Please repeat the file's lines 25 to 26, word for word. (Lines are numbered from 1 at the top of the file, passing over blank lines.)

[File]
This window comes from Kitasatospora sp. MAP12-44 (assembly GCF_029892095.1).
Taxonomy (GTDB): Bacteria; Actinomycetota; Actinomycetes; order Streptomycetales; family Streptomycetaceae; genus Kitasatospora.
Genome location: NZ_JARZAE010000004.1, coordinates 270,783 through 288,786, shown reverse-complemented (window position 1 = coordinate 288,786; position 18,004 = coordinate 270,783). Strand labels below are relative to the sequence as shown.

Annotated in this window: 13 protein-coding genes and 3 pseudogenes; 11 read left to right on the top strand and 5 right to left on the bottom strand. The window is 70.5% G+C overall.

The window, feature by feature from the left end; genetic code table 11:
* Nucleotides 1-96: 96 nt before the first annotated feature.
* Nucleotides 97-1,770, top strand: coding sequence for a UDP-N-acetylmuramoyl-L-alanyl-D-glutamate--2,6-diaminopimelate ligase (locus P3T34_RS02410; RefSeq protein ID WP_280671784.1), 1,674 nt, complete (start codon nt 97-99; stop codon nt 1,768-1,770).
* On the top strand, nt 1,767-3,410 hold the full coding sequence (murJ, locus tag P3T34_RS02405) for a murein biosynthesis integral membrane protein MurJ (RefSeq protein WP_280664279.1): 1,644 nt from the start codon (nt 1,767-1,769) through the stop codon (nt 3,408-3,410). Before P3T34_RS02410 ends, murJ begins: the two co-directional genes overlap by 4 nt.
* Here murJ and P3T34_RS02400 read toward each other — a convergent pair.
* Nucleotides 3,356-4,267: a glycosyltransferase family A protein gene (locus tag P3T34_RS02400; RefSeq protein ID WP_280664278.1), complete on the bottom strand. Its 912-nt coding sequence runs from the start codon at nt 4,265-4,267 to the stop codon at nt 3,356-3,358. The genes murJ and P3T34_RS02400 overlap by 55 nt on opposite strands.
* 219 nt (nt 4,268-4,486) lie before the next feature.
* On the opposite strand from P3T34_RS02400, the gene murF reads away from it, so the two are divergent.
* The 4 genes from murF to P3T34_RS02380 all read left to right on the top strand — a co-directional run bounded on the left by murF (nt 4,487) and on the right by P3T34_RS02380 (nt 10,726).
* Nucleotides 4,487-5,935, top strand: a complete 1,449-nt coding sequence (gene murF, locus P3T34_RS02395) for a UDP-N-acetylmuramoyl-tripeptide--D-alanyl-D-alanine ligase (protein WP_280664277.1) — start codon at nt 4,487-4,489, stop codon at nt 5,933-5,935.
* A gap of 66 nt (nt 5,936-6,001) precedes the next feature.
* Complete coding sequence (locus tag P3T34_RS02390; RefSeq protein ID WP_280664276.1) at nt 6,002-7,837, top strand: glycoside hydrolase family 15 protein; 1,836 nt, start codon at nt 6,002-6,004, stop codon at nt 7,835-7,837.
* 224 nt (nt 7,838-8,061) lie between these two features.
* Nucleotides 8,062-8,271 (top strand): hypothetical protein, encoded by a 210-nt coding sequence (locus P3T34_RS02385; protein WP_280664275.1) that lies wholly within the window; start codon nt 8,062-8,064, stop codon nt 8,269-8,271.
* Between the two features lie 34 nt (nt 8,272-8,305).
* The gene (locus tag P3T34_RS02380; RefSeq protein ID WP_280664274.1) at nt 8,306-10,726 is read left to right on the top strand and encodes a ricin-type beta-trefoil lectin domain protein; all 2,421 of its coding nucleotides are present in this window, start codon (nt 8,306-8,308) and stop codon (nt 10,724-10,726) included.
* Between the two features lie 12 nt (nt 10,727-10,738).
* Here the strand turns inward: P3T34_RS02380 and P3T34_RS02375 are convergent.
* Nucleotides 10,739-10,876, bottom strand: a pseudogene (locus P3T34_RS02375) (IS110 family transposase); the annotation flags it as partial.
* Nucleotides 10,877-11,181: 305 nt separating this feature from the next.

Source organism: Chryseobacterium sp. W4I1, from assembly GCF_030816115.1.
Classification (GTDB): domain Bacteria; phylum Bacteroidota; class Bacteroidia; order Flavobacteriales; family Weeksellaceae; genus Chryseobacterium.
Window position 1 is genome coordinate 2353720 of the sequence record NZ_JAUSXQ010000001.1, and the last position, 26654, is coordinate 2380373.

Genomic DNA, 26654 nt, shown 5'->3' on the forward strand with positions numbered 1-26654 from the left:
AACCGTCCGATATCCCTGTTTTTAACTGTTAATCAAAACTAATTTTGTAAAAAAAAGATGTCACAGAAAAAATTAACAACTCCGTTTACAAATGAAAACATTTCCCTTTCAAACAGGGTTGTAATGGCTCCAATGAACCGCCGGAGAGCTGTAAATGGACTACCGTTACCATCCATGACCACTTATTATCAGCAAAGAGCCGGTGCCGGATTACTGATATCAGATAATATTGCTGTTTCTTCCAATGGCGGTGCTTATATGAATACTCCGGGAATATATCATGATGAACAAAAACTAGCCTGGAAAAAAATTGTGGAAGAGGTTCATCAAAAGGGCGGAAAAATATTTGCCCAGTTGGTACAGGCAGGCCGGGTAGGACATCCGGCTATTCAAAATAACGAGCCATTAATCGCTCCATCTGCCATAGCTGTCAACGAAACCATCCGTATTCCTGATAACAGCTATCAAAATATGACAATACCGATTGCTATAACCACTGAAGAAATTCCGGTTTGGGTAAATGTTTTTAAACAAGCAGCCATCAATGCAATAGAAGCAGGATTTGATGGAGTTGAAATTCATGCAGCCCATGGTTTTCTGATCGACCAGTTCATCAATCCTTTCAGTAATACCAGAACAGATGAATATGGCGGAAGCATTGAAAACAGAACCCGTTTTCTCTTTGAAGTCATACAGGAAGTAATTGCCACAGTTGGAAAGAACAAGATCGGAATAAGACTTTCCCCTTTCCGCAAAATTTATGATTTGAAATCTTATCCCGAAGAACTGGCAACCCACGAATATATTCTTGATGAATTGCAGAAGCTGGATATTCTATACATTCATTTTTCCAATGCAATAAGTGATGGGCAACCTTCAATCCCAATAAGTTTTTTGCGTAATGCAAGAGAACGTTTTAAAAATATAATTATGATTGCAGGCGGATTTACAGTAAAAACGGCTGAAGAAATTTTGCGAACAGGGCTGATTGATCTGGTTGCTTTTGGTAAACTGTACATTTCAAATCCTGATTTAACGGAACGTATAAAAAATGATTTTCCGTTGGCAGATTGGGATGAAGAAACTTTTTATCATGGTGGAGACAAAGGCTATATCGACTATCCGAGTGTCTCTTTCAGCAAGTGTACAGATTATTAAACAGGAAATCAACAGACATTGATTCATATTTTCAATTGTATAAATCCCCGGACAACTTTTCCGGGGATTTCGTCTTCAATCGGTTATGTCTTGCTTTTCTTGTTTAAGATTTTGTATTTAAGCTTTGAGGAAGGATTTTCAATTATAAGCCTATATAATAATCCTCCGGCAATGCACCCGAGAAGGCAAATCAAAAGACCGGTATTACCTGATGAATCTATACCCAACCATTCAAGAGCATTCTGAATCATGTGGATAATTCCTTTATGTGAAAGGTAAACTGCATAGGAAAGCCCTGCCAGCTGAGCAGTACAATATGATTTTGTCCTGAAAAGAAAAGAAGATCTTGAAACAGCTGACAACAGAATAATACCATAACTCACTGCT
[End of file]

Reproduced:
Source organism: Chryseobacterium sp. W4I1, from assembly GCF_030816115.1.
Classification (GTDB): domain Bacteria; phylum Bacteroidota; class Bacteroidia; order Flavobacteriales; family Weeksellaceae; genus Chryseobacterium.